- Allow these special children make their own choices. They should be respected. Their opinion matters because they are human and have rights.
- Celebrate their birthdays like other children do. Make them feel special and priceless.
- Avoid showing them sympathy and ensure that others don’t.
- Engage them in early learning from as young as six months.
- Get counselling for yourself and partner. I believe it helps.
- Empower yourself by attending seminars, studying and engaging in pro-active research about skills to support these children.
- Be yourself. Live a normal life. Enjoy life. Do not allow negative feelings and thoughts to rule your life and that of your child.
- Be that inspiration to others. I have met a mum who has two children with severe autism and she has gone ahead to acquire a masters degree through all of it. She always looks elegant and has a positive outlook to life. Her children she says give her joy and are priceless. She takes good care of them and they always look beautiful. I also know a dad who travels the world with his disabled son. This has drawn so much love for the child from friends and family.
Finally, I would strongly advise that all educational systems make it mandatory to provide equal learning opportunity for children with special needs. Governments, societies, families and everyone should be enlightened about the importance of accepting these children. The educational system should enable these children achieve the best they can. Structures should be put in place to support families. Awareness should be taken to grass root levels not just cities. Judicial systems should enforce the need to care for and educate these children. We need to stop undermining these special children. Just as every one of us is different, so are they also different in a special way.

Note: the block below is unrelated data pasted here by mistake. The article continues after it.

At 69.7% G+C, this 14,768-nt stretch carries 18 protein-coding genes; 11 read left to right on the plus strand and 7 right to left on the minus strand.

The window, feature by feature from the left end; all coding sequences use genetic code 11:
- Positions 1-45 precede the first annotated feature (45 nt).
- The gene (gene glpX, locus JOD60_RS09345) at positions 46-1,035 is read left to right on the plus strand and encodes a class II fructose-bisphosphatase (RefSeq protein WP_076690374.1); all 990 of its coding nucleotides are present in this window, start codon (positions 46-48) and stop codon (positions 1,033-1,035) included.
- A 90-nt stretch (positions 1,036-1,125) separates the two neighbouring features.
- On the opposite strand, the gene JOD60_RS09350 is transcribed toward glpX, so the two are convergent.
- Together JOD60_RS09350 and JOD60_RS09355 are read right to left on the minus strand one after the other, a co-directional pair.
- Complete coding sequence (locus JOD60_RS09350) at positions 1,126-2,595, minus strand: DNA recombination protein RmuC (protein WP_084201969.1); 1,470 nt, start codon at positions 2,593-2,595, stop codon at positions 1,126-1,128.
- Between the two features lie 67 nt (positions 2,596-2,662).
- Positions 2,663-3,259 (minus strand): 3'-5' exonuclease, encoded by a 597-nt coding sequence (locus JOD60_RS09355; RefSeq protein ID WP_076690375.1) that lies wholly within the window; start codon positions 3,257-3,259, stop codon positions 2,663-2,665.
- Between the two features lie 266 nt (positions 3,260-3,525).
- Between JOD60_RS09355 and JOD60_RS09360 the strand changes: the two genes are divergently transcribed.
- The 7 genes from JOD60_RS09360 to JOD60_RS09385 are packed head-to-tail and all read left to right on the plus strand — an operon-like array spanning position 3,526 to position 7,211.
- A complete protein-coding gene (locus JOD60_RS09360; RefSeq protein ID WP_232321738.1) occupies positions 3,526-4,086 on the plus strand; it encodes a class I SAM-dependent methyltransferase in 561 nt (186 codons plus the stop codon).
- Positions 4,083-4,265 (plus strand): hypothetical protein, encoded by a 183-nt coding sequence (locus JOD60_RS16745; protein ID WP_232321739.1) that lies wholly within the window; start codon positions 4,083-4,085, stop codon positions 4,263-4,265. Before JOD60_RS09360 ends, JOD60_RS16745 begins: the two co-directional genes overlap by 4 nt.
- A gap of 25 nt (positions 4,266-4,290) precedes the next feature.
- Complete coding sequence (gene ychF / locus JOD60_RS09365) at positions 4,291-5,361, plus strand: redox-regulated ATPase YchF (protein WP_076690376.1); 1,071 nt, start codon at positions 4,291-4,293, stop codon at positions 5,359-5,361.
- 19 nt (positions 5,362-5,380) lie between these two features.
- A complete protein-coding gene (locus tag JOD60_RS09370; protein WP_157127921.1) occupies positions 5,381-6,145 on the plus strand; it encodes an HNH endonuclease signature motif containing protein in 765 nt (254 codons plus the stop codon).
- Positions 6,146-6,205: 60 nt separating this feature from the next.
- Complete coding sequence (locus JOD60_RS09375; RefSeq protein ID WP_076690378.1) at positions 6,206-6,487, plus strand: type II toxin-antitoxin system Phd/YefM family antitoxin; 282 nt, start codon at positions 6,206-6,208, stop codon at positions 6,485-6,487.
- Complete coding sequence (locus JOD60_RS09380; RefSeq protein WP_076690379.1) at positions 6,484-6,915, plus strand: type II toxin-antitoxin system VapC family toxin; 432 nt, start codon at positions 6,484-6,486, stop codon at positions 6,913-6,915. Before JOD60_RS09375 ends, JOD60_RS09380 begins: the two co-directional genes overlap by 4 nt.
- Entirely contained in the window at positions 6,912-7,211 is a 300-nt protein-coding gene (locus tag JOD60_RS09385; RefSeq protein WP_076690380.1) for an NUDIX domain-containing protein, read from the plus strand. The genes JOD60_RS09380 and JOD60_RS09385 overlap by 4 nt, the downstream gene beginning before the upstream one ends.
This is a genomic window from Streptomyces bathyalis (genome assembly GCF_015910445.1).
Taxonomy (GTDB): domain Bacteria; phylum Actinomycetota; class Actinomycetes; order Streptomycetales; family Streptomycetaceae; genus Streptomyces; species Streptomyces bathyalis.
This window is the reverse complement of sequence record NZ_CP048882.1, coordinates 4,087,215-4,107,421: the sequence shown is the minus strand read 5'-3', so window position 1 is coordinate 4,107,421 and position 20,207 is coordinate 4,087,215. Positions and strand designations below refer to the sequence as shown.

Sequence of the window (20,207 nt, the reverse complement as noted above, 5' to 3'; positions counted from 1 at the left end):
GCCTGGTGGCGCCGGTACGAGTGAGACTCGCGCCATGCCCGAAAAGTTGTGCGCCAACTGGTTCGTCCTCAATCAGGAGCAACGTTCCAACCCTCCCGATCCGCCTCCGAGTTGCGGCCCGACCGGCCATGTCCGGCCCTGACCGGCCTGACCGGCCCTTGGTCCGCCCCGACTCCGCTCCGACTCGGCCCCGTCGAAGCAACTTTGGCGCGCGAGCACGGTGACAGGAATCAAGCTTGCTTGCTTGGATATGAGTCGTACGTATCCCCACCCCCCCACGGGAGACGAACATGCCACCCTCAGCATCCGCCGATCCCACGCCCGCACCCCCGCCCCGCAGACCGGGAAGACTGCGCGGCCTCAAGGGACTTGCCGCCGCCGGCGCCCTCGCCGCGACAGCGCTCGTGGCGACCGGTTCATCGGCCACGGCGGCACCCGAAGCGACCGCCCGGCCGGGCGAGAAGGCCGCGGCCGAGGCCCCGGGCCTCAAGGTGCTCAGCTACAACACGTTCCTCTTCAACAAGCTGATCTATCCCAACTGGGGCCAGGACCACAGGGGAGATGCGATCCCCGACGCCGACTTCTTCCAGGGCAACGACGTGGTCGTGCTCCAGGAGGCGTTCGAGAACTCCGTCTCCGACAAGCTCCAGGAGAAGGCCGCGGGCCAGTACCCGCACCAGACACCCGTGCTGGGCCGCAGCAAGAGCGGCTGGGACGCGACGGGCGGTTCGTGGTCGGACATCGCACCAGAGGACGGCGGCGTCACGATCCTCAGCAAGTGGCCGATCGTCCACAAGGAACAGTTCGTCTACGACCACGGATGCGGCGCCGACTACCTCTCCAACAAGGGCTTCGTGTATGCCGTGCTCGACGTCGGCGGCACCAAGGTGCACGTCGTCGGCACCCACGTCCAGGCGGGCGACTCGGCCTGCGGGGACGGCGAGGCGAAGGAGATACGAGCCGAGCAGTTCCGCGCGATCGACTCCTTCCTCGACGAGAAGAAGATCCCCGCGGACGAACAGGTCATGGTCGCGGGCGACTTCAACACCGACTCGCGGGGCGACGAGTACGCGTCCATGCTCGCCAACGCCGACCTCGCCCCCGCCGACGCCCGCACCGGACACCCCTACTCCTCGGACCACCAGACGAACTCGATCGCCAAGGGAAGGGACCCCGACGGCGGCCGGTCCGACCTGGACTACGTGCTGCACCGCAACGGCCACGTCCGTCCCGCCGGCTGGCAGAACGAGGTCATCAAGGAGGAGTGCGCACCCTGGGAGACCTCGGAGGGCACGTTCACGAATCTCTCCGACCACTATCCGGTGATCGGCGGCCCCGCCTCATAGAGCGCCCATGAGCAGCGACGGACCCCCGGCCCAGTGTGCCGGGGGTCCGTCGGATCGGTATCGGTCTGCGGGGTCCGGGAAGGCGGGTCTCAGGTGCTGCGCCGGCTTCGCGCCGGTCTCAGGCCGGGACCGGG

About the Author - Patricia Osobase
Patricia Osobase (B.ED, MILR, MA.) is a highly proficient and supportive educationist. Her main goal is to ensure that every child and individual she comes in contact with is able to achieve their maximum potential. Patricia has a first degree in English Education from the University of Benin, Nigeria and Masters in Special and Inclusive Education from Roehampton University, London. In addition, Patricia also has Masters in Industrial and Labour Relations from Delta State University, Nigeria. She holds an International Diploma in Early Childhood Studies from the Montessori Centre International, London and a Diploma in Psychology from DCA London. Patricia was a directress at Rainbow Montessori School, London for over six years where she rose to become the deputy manager of the Sherriff road nursery and Special and Education Needs Co-ordinator for the four schools. Presently, she is one of the pioneer parent trainers for the new government programme called CAN Parenting. She also lectures part time at the Rainbow Montessori Teachers College, London. Patricia has recently set up an educational organisation called Happy Achievers Limited which engages in training and working with children. Before joining the educational profession, Patricia worked in the banking industry in Nigeria in various managerial capacities. Patricia is blessed with a lovely daughter.